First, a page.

She’d been having more pain in her body than usual, so much so that she’d even wake up at night in pain. Sleep would find her at 4am and hold her until 2pm.
Her pain medication allowed her to move about slowly while her body was telling her to rest.
She didn’t go out much anymore and writing as a new career was very isolating. She prayed. Of course, she did. Though it’d be nice to hear a voice in person and to feel a human touch. Thoughts like those always led to feelings of loneliness.
Text messages and emails kept her in touch, though she understood that no one could feel her pain, which meant they couldn’t fully understand what she was going through. She’d learned to mask her feelings, say the positive things people wanted to hear when they asked, “How are you doing?” She always moved the conversation onto the other person’s life, their feelings, their situations and was often told she was such a good listener, a great friend.
Financial challenges plagued her life opening the door for another issue that others wouldn’t fully comprehend. Her best friend would sometimes complain about work and not being able to pay a bill that week, while she was wondering where she’d get money for food. She’d always think, “at least you don’t have to worry about what you’re going to eat.” She kept those thoughts to herself and continued to listen, support, encourage, and pray for whoever needed her ear. She often thought about the saying, “God gave us two ears and one mouth. That means we’re to listen more and talk less.” Well, why was she the one always listening and no one really hearing her when she shared her heart, her troubles, her feelings of loneliness? God knew and she knew He wouldn’t give her more than she could handle.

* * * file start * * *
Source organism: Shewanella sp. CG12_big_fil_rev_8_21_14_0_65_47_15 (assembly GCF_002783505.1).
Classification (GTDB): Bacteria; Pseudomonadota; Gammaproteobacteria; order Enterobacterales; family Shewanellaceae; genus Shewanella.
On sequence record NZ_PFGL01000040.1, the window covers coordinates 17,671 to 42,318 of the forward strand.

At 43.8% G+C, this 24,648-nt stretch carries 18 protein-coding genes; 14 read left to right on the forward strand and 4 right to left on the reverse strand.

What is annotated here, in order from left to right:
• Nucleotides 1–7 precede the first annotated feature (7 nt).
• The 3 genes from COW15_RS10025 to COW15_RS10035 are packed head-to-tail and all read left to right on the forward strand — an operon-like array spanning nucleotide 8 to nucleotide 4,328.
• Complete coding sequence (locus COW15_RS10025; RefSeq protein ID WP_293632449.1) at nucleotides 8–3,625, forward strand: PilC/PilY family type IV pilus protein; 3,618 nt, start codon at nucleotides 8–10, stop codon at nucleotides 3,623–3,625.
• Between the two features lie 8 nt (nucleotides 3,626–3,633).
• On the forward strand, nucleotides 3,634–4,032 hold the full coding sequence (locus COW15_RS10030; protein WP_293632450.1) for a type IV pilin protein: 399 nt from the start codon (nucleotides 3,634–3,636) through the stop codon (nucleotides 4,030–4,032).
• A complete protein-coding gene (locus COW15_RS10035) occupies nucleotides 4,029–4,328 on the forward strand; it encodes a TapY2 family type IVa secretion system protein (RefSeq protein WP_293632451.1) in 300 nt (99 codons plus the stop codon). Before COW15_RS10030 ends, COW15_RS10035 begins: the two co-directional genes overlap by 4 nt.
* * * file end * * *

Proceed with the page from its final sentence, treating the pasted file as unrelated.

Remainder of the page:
She desired to be used by God and felt bad about not being able to financially give to the church and other nonprofit organizations. God reminded her, “there’s always something to give.” A friend in transition would call asking to leave household items at her house; someone would call needing to vent about this or that; someone would text requesting prayer for themselves or someone else. There, indeed, was always something she could give.
In spite of her financial problems, loneliness, isolation, and pain – God still used her. She prayed and asked God to forgive her for feeling dejected and then thanked Him for showing her that He was still with her and still using her.
It doesn’t matter what you have or don’t have, there’s always something to give – space to store a friend’s belongings, a prayer, objective advice, or time. It’s an honor to be used to God and it’s a blessing there’s always something to give.
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(This article was cross-posted from deborahldixon.com)